5 common baby sleep problems (and how to fix them)

Posted in Sleeping.

Oh, the baby who refuses to sleep! It can feel as though this tiny little human you created is on a mission to break you through sleep deprivation.

Don’t worry – there could be a number of other reasons why your bub refuses to slip into slumber. Splash your face with some cold water and consider our checklist of the five most common baby sleep problems and some suggestions to solve them.

1. Baby needs a feed

Babies quickly become creatures of habit so, if your bub knows that sleep time directly follows feed time, you may find that when they wake through the night, they can’t settle without a feed or stay asleep when their tummy starts to grumble.

I learned this one the hard way when my son would fall asleep straight after a feed at around 10pm, only to wake with every sleep cycle until dawn, unable to self-settle.

I found by changing his routine – increasing his feeds before I headed to bed and changing his nappy (even if not needed) between feed and sleep – he gradually settled in for longer sleep stretches.

2. Baby is cold

The night air can be enough to wake anyone, especially as winter rolls on in.

The best way around this for bub is to make sure their sleepwear gives them a warm night’s slumber and an ergoPouch Sleep Suit Bag is a perfect place to start. It converts from a sleeping bag to a sleep suit with legs – making the transition from cot to pram or car an easy one.  It’s a perfect choice for older babies and toddlers who like freedom of movement, with grip pads on the feet for little walkers. 

The Winter Sleep Suit Bag also has cotton fleece sleeves with fold down mitts to keep baby warm and snug.  Like the rest of the ergoPouch range, the Sleep Suit Bag comes in a range of tog ratings and sizes.

3. Baby is easily startled

Complete quiet isn’t necessarily a staple needed for baby to get a good night rest. In fact, by setting silence as the standard condition for sleep time, you could be making life a whole lot harder for yourself and your baby.

But sudden and loud noises can be enough to startle even the most sound sleepers.

In some cases this is a problem easily avoided but in others, especially if you have older children in the house, quiet cooperation isn’t always guaranteed.

White noise or a bit of background music (perhaps a lullaby mix or an easy-listening radio station) can be of great comfort to baby and can help muffle any unplanned ruckus. Remember – it wasn’t long ago that baby was accustomed to the noises heard during their time in the womb.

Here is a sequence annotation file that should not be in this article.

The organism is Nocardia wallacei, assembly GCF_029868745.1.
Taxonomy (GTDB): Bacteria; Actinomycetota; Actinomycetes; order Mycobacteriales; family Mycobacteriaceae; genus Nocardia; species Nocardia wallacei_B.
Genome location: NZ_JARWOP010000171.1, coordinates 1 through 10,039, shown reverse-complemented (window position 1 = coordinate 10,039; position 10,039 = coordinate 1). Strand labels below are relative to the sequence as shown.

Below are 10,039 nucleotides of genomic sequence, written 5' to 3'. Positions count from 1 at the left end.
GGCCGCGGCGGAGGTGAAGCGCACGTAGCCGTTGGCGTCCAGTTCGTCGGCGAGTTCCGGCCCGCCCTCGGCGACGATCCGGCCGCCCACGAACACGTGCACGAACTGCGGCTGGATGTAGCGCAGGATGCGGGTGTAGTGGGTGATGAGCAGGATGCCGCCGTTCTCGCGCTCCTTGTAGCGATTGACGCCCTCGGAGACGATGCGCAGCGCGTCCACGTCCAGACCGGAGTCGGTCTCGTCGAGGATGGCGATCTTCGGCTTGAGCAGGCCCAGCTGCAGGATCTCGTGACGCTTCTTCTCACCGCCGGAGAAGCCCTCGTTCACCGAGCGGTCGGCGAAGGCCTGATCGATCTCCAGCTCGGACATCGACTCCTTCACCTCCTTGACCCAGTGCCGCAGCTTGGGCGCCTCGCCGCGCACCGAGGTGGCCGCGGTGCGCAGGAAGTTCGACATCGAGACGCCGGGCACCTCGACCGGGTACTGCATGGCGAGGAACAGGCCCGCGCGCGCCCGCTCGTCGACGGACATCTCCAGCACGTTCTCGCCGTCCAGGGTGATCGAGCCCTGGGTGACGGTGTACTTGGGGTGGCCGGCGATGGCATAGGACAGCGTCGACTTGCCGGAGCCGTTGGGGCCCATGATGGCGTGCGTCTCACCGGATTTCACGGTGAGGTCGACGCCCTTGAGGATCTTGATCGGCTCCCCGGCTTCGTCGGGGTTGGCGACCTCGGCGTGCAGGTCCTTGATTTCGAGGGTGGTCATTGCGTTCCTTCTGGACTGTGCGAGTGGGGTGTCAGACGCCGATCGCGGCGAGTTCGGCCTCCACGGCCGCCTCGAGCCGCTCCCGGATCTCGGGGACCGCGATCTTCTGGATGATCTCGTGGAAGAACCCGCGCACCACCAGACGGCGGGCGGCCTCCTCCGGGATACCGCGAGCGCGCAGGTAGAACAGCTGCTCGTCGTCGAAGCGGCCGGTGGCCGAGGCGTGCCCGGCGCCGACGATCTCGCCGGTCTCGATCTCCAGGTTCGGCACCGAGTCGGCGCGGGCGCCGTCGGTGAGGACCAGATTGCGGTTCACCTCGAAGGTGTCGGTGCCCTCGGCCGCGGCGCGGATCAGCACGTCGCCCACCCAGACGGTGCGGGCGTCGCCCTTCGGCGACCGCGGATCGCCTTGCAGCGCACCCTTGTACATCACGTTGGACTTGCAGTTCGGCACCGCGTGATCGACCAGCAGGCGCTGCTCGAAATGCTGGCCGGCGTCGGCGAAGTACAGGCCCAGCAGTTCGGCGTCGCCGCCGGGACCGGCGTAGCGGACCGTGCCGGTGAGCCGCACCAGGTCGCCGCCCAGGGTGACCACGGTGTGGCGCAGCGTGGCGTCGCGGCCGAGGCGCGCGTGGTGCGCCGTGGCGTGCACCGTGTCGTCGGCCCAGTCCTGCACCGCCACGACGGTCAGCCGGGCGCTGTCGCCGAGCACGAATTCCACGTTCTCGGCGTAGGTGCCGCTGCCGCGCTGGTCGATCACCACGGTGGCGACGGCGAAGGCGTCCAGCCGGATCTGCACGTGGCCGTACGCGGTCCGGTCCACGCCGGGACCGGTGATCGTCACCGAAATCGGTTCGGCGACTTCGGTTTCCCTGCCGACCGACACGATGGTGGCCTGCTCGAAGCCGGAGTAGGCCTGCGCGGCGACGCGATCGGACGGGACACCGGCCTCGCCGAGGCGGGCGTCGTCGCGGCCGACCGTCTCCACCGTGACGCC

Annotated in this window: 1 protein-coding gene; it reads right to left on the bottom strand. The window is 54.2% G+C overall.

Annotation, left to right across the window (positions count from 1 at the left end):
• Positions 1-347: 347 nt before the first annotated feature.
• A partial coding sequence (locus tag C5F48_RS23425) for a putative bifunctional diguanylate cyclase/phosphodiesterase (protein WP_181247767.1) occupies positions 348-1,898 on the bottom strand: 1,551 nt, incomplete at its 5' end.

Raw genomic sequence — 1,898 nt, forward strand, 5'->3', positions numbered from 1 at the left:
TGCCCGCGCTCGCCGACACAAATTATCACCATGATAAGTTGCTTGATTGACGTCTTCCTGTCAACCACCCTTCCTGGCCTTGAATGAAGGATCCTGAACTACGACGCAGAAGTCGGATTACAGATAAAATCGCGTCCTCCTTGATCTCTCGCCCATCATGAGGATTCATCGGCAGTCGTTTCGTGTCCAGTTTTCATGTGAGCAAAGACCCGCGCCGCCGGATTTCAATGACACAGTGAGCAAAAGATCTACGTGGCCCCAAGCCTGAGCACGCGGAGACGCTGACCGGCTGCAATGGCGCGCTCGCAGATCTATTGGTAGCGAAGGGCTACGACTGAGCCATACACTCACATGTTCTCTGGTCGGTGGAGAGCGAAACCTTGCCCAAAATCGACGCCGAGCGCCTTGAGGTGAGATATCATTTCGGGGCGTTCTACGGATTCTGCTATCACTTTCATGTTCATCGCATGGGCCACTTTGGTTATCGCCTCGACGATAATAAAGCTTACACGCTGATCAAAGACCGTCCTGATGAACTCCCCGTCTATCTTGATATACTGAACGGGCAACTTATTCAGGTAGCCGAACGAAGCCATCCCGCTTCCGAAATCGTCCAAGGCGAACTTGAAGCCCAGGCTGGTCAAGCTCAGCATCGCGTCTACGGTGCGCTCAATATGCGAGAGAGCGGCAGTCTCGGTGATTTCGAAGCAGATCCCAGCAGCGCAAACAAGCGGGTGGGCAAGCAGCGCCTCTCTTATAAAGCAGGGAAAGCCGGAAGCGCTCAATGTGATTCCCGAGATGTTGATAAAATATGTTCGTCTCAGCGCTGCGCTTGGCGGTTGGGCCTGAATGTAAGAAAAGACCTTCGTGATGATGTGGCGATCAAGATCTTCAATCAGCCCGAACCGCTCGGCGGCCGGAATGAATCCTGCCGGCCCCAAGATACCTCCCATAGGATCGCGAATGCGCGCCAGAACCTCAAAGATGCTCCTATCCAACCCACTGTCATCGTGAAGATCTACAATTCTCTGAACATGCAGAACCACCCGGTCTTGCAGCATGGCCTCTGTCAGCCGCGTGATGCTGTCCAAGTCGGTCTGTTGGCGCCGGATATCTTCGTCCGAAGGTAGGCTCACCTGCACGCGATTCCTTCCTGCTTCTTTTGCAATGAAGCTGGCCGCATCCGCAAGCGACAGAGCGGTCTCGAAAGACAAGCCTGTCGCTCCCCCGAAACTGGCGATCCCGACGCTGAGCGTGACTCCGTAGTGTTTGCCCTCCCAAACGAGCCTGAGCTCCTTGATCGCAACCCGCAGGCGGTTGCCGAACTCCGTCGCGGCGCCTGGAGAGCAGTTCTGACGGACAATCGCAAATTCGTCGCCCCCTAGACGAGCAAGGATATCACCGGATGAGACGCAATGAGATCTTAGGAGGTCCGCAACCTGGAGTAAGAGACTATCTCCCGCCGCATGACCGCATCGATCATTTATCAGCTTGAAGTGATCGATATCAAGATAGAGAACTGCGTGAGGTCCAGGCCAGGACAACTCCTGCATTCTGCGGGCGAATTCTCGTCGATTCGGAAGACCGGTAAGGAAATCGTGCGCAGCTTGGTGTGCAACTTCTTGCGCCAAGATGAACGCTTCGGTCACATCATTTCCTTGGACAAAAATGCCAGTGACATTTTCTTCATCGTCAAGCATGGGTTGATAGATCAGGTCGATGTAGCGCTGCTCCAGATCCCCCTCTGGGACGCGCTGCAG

4. Baby is too excited or overtired

Just as we adults might struggle to transition from a head-banging session into deep sleep, your baby also needs time to wind down.

As addictive as those baby giggles might be, it’s important to avoid really stimulating activities like tickle sessions right before bed.

Revving them up when they are already tired can make it much harder for them to fall asleep.

This doesn’t mean the night time routine can’t be enjoyable for both you and your baby! Try making story time and massage a part of the night time routine.

5. Baby just wants you

When you first bring your baby home, that newborn smell and those koala-like cuddles can be so addictive.

And, while patting, rocking or holding baby to sleep won’t spoil them, it can sometimes establish habits that can be difficult to break.

This week you may be happy to forgo sleep for the night-time snuggle but next week, the sleep deprivation may catch up with you and rocking baby for an hour may take your exhaustion over the edge.

Don’t fret! It’s not impossible to change this routine but you may find it will be a gradual process.

Start by lessening the amount of rocking or holding time a little each night and try introducing another source of comfort, like a dummy, to help the transition.

My son wouldn’t take a dummy, so after a week of gradually lessening the time I rocked him, I spent another week putting him in his cot and standing in the room until he settled and soon mastered the army roll out of there. Good luck!

Parent School footer dinkusNeed some more baby sleep advice? Our Parent School sleep experts can help. Click to find out more or book a one-on-one session.


Get more babyology straight to your inbox